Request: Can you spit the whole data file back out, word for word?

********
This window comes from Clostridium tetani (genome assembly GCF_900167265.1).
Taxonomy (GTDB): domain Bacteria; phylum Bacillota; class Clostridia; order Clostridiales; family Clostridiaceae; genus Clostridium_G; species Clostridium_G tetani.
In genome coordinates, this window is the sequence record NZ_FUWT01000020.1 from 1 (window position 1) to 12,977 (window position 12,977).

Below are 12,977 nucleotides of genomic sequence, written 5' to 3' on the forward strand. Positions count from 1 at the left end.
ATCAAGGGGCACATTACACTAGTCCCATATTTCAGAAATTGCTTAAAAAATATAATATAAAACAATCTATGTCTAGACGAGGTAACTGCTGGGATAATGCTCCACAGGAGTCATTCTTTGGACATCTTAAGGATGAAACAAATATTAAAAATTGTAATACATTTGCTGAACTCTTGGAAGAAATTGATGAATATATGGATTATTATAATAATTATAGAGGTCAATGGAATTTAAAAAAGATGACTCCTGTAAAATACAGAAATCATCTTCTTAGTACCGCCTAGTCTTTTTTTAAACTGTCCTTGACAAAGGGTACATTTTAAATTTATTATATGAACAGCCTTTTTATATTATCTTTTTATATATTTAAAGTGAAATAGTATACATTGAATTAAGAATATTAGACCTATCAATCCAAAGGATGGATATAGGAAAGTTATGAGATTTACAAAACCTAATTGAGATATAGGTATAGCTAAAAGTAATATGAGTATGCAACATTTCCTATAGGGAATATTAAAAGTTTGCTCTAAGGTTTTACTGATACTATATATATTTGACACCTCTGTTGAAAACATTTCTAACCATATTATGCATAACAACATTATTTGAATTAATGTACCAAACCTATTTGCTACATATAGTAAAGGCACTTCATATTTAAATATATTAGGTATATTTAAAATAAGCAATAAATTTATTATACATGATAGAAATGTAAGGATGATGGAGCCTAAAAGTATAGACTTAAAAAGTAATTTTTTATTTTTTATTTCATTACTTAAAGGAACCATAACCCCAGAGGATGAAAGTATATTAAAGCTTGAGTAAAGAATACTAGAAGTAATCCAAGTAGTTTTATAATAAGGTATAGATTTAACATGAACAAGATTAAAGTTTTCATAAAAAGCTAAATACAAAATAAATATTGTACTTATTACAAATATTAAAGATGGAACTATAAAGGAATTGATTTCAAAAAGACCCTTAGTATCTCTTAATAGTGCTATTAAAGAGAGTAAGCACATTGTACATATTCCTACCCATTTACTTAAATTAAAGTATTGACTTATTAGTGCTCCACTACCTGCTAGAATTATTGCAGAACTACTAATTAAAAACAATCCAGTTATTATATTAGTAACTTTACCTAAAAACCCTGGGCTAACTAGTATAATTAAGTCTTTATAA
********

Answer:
This window comes from Clostridium tetani (genome assembly GCF_900167265.1).
Taxonomy (GTDB): domain Bacteria; phylum Bacillota; class Clostridia; order Clostridiales; family Clostridiaceae; genus Clostridium_G; species Clostridium_G tetani.
In genome coordinates, this window is the sequence record NZ_FUWT01000020.1 from 1 (window position 1) to 12,977 (window position 12,977).

Below are 12,977 nucleotides of genomic sequence, written 5' to 3' on the forward strand. Positions count from 1 at the left end.
ATCAAGGGGCACATTACACTAGTCCCATATTTCAGAAATTGCTTAAAAAATATAATATAAAACAATCTATGTCTAGACGAGGTAACTGCTGGGATAATGCTCCACAGGAGTCATTCTTTGGACATCTTAAGGATGAAACAAATATTAAAAATTGTAATACATTTGCTGAACTCTTGGAAGAAATTGATGAATATATGGATTATTATAATAATTATAGAGGTCAATGGAATTTAAAAAAGATGACTCCTGTAAAATACAGAAATCATCTTCTTAGTACCGCCTAGTCTTTTTTTAAACTGTCCTTGACAAAGGGTACATTTTAAATTTATTATATGAACAGCCTTTTTATATTATCTTTTTATATATTTAAAGTGAAATAGTATACATTGAATTAAGAATATTAGACCTATCAATCCAAAGGATGGATATAGGAAAGTTATGAGATTTACAAAACCTAATTGAGATATAGGTATAGCTAAAAGTAATATGAGTATGCAACATTTCCTATAGGGAATATTAAAAGTTTGCTCTAAGGTTTTACTGATACTATATATATTTGACACCTCTGTTGAAAACATTTCTAACCATATTATGCATAACAACATTATTTGAATTAATGTACCAAACCTATTTGCTACATATAGTAAAGGCACTTCATATTTAAATATATTAGGTATATTTAAAATAAGCAATAAATTTATTATACATGATAGAAATGTAAGGATGATGGAGCCTAAAAGTATAGACTTAAAAAGTAATTTTTTATTTTTTATTTCATTACTTAAAGGAACCATAACCCCAGAGGATGAAAGTATATTAAAGCTTGAGTAAAGAATACTAGAAGTAATCCAAGTAGTTTTATAATAAGGTATAGATTTAACATGAACAAGATTAAAGTTTTCATAAAAAGCTAAATACAAAATAAATATTGTACTTATTACAAATATTAAAGATGGAACTATAAAGGAATTGATTTCAAAAAGACCCTTAGTATCTCTTAATAGTGCTATTAAAGAGAGTAAGCACATTGTACATATTCCTACCCATTTACTTAAATTAAAGTATTGACTTATTAGTGCTCCACTACCTGCTAGAATTATTGCAGAACTACTAATTAAAAACAATCCAGTTATTATATTAGTAACTTTACCTAAAAACCCTGGGCTAACTAGTATAATTAAGTCTTTATAA